Norfolk young carers produce their own magazine

Tara Purdy never dreamed she would one day see her articles in print. But she was one of the lucky ones whose article was chosen to appear in the pages of an annual glossy magazine.

Her subject matter is not one often covered by the national glossy publications sold on news stands. But that doesn’t bother this 14-year-old girl or her readership of some 3,500 young people in Norfolk.

These young people are united in their support of a magazine dedicated to the important role they play as the county’s workforce of young carers.

Since joining her local young carers’ group at Christmas, Tara has contributed three articles to the 2007 edition of Norfolk’s Young Carers magazine.

“My favourite part of the magazine is where everybody gets to write about their group,” she says. “I wrote about our Christmas dinner and the trip we had to Center Parcs.”

Accessible format

Tara believes the versatility of the magazine, which caters for young people aged from seven to 18, is one of its strengths.

“It gives other people a chance to see what goes on and for young carers to see they can get help,” she says. “Younger children can also read it, and it’s fun and looks very colourful.”

Keeping the magazine in an accessible format for its young audience is a priority for designer Sarah Thomas. Commissioned by Norfolk Council, Thomas has been responsible for producing the publication for the past four years.

In its first year, the magazine was produced on 12 A4 pages. But in the past three issues it has been printed on 24 A5 pages, following the trend of other magazines in adopting the more compact format.

Much importance is placed on the feedback from young carers, who are invited to an editorial day held during half-term in February. “It’s difficult to do something for young groups and it’s easy to do it wrong,” Thomas says. “We get lots of magazines aimed at their age group and we get them to pull them apart. We also spend a session pulling apart the previous year’s magazine.”

It is this regular process of self-evaluation that has helped keep the magazine looking fresh and vibrant. And for the first time this year, an agony aunt column was included in the magazine.

“When young carers saw the problem pages in other magazines, they asked if they could have the same in their magazine,” explains Thomas.

The idea has worked well, particularly because the format in which entries could be submitted allowed a degree of anonymity.

“This year we set up a website so young carers could submit stories,” she says. “But for the agony aunt page all the entries came in anonymously, which made it popular.”

A further enhancement to the magazine’s design was the inclusion of photographs of the young carers alongside their articles. Although Tara says she doesn’t like seeing her photograph in print, she agrees it has given the magazine a more personal feel.

Thomas explains: “We deliberately took lots of pictures on the editorial day in February. Previously, we found that somebody would write something really heartfelt, but we would not have any information about them at all.”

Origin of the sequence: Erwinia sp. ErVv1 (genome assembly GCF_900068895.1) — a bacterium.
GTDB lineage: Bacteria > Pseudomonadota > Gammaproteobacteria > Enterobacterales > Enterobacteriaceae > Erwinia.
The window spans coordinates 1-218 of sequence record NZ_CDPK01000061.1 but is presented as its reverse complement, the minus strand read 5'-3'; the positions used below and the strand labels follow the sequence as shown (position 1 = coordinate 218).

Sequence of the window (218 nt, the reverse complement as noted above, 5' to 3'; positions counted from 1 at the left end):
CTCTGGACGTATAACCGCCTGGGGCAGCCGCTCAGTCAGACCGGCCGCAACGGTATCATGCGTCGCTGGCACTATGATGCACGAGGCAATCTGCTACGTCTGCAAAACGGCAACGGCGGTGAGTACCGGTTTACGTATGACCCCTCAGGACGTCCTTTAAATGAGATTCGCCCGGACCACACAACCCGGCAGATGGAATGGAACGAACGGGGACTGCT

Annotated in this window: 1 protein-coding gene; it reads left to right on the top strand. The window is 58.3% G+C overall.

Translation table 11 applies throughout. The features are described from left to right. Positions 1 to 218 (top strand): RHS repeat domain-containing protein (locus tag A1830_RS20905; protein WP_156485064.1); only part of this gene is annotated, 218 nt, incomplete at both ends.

Space constraints

Such is the success of the project that Thomas says she has never been short of work to choose from. Most articles are written at the editorial day, which has been extended in the past two years to involve an afternoon of creative writing.

A more difficult task has been explaining to the young authors that there is not enough space to publish all of their work. This difficulty has been dealt with in part by Thomas explaining the production and editing process so young people can gain an understanding of how magazines are put together and the decisions that have to be made. Stuart Marpole, Norfolk Council’s service manager for children with special and additional needs, says the success of the magazine – which costs less than £5,000 a year to produce – is its heavy reliance on input from young carers. “The best thing we ever did was involving young carers in helping to produce the ­magazine,” he says. “A similar publication that does not have any involvement with young people is not going to work very well.”

Both Thomas and Marpole believe the magazine has been invaluable in reaching out to those young carers who may not be accessing support services. Marpole says: “Carers are a hidden group and this helps them to identify themselves. It also raises the profile of young carers and the support that is available to them from the council.”

More information contact Sarah Thomas at  
View the 2006 edition of Young Carers online


Understand your readership by holding regular focus group sessions.
Be flexible about the design and format of your publication.
Remind your contributors to submit work by sending out posters and fliers to local young carers’ groups.
Ensure your publication has a good balance of true stories and creative work.
Provide advice for those submitting articles and photos to help them meet your criteria.
Use websites and e-mail for easy access.

This article appeared in the 9 August issue under the headline “Young carers say: ‘Read all about us!'”

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